Eric Bloch Column

Economic curse of telecommunications

By Eric Bloch

MANY are the causes of Zimbabwe’s economic morass. They range from the government’s near-total destruction of agriculture, which has always been the country&

#8217;s foundation of its economy, to its equally foolhardy and catastrophic alienation of the majority of the international community.


They include the dissuasion of international tourism to patronise Zimbabwe, achieved through the prolonged breakdown in law and order. They also include the government’s grossly excessive regulation of the economy, which is a great deterrent to investors.


The economic distress of the last seven years has also been attributable to almost worldwide perceptions (not without foundation) that Zimbabwe is governed by a dictatorship, instead of being a genuine democracy. The absence of democratic freedom is a great demotivant to international investment and trade.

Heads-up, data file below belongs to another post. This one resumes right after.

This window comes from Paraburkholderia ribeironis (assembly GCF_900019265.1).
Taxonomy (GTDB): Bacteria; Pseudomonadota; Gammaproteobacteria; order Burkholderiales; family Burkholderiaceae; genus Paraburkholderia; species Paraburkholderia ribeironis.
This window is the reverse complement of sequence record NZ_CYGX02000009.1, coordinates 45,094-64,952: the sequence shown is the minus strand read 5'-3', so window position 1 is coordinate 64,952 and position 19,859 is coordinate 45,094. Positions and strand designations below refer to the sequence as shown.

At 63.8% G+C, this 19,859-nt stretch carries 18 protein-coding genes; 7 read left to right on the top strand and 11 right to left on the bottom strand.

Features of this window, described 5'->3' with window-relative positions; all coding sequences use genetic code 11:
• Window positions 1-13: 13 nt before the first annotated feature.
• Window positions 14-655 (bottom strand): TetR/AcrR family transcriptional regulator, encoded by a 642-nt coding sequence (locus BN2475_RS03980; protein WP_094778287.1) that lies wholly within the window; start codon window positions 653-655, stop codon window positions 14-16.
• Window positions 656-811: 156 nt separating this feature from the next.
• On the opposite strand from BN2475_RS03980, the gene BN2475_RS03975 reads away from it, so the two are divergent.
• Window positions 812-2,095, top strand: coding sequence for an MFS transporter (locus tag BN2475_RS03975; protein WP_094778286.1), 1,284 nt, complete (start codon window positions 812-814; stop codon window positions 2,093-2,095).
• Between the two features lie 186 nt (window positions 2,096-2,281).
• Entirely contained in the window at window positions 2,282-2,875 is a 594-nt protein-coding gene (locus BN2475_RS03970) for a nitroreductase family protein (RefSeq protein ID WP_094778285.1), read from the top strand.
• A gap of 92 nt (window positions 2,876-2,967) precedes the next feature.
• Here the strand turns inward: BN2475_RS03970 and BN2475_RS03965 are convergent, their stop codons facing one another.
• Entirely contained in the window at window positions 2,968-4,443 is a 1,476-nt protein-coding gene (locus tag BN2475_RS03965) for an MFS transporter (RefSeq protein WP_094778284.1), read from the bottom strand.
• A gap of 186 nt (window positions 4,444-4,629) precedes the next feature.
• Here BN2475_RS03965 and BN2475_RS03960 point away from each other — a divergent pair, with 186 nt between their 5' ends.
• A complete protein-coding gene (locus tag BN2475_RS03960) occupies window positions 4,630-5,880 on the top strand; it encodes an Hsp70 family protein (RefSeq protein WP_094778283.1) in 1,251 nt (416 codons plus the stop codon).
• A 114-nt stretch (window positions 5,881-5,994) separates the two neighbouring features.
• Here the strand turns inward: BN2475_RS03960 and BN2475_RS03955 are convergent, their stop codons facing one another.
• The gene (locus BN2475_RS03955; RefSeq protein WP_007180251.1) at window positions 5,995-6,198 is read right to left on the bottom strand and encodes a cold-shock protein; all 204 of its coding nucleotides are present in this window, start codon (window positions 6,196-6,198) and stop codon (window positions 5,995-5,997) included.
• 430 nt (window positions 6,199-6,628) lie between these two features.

Inflation too has played no small role in bringing the economy to its knees, with the critical upsurge to hyperinflation levels having been almost wholly due to fiscal profligacy and pronounced corruption.


In turn, all those and many other factors have combined to stimulate a massive “brain drain” from Zimbabwe, with the result that the economy is severely lacking many of the essential skills required to keep the wheels of commerce and industry, agriculture, mining, tourism and other economic sectors turning.


But these are not only contributants to economic decline. They also contribute to the intense difficulty of reversing that decline. There are numerous other catalysts of the immense collapse of the economy, and some of those are also among the very great barriers to be overcome if economic wellbeing is to be restored.


One of the foremost of the obstacles that needs to be surmounted is the overwhelming inadequacies of Zimbabwe’s telecommunications, which have become the curse of almost all that are economically active and who strive to revitalise their operations to viable levels.

Almost the only facet of Zimbabwean telecommunication services that operates with any degree of reasonable reliability is the belated rendition to subscribers of accounts for payment for the abysmal services provided, and the disconnection of service if such accounts are not paid timeously (usually being necessary within 24 hours of receipt of the account, either due to delayed dispatch of accounts, or due to tardy mail delivery services).